These two groups of scientists approach science from quite different perspectives. Oncologists, who focus on cancer from a biological perspective, look at how we can prevent and treat cancer’s development. Astrobiologists, on the other hand, spend their time pondering the question ‘are we alone?’ combining their training in physics with research into the origins of life on our planet.
Working with the United States’ National Institutes of Health (NIH), specialists from the two fields have come up with some important new understandings of what cancer is. The results of the cooperative effort are published in today’s issue of Physical Biology.
Dr Charles Lineweaver from the Research School of Astronomy and Astrophysics and the Research School of Earth Sciences at ANU said the new model, developed with Professor Paul Davies at Arizona State University, depicts cancer as an atavism – an evolutionary throwback.
“Unlike bacteria and viruses, cancer has not developed the capacity to evolve into new forms. In fact, cancer is better understood as the reversion of cells to the way they behaved a little over one billion years ago, when humans were nothing more than loose-knit colonies of only partially differentiated cells.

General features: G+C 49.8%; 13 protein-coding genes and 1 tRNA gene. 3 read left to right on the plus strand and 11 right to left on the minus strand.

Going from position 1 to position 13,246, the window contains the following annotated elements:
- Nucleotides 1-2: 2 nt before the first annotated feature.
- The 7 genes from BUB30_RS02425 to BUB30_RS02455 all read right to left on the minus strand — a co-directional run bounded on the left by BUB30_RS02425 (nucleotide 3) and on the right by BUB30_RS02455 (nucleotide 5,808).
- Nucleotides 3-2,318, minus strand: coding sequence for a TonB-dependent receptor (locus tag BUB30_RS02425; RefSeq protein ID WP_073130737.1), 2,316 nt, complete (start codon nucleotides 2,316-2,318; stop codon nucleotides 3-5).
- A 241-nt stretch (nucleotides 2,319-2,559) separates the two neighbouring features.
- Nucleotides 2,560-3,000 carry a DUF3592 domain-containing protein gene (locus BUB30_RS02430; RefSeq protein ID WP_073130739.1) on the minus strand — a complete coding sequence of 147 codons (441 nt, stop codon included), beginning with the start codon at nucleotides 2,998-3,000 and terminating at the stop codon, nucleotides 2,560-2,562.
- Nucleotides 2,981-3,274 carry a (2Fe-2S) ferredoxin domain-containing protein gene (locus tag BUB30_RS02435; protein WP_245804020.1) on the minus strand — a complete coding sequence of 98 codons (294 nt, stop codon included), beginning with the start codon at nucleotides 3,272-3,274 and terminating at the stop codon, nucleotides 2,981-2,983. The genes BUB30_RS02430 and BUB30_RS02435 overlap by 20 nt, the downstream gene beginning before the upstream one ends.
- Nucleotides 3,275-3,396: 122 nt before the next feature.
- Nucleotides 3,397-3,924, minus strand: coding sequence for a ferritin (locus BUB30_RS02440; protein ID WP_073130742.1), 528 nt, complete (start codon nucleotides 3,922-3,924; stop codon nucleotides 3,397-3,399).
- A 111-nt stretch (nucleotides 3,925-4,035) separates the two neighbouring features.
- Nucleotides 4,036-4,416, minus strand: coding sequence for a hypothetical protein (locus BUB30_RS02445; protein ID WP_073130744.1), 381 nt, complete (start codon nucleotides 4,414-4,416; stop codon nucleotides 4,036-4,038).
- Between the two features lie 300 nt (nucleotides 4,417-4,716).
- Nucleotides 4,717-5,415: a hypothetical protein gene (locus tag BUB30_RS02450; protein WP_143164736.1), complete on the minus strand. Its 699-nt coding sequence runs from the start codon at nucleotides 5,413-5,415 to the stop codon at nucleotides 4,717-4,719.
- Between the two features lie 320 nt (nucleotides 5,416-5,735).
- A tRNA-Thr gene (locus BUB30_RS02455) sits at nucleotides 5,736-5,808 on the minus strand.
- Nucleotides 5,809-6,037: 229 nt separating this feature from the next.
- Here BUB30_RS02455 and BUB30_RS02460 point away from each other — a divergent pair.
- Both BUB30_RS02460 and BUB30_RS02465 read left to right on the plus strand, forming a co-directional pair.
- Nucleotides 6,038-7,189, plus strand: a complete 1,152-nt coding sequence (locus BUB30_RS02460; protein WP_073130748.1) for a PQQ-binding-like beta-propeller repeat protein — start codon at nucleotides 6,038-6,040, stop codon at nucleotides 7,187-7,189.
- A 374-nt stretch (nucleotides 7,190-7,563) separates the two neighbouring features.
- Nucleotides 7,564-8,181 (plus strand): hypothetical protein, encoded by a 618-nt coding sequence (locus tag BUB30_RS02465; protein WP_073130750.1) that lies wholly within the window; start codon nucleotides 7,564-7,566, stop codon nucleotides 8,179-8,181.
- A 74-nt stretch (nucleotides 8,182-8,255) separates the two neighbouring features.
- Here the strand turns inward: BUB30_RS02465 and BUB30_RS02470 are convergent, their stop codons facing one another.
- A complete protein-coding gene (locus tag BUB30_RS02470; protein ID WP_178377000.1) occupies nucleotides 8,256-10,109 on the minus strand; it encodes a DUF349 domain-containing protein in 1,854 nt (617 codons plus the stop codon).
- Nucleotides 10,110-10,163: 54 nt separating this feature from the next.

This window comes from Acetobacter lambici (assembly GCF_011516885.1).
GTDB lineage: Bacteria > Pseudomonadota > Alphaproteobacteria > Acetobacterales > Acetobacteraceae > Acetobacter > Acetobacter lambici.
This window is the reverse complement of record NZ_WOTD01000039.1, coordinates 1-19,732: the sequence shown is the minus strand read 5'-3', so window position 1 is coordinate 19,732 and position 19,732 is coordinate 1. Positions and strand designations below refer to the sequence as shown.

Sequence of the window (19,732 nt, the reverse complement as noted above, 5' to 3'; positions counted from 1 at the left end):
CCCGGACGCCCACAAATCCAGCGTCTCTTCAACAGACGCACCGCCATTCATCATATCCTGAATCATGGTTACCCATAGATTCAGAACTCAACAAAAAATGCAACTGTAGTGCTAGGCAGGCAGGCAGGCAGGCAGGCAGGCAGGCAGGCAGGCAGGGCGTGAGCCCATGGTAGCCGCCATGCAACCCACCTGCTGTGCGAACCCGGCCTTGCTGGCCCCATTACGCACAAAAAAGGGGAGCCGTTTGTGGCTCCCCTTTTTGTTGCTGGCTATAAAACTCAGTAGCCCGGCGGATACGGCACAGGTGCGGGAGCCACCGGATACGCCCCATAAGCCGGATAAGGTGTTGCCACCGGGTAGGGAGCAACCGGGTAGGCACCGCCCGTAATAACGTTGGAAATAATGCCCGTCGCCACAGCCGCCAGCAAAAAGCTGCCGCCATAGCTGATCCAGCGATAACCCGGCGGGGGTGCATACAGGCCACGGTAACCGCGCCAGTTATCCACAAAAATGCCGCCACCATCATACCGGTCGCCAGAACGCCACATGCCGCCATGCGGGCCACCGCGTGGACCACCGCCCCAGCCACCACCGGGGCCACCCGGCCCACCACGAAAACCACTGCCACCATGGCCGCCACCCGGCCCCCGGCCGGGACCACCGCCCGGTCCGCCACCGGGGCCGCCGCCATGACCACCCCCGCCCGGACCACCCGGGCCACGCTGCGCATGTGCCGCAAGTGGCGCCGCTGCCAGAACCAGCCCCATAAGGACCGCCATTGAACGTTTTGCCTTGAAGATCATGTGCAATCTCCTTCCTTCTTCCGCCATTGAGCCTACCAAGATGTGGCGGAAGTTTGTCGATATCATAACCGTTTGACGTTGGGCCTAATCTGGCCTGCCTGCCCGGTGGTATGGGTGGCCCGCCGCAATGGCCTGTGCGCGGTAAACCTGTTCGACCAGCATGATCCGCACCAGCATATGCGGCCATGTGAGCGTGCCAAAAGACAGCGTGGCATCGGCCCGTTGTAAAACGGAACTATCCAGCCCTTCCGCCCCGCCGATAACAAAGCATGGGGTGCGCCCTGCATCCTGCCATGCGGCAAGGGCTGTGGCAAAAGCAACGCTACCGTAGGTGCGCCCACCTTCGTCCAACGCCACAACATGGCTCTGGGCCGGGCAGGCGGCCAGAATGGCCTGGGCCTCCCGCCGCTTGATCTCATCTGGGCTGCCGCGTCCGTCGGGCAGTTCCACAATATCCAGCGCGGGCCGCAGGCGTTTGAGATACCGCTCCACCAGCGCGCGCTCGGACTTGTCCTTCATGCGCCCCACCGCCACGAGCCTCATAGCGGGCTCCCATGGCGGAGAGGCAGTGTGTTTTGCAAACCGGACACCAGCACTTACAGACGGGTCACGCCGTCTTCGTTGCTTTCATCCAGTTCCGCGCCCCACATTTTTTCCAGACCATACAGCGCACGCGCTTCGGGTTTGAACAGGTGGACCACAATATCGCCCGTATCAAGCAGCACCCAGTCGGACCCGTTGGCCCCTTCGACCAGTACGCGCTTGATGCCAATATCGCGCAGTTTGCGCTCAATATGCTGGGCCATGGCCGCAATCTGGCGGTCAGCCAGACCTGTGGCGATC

“We think that the tumours that develop in cancer patients today take the same form as these simple cellular structures did more than a billion years ago,” he said.
Looking at life from the big picture point of view, outside the oncologists’ laboratories, reminds scientists that cancer does not invade the human body, but is in fact already built into our DNA.
“Our new model should give oncologists new hope,” said Dr Lineweaver. “It suggests that cancer is a limited and ultimately predictable adversary.
“Cancer is not going anywhere evolutionarily; it simply starts up in a new patient similar to the way it started in the previous one.”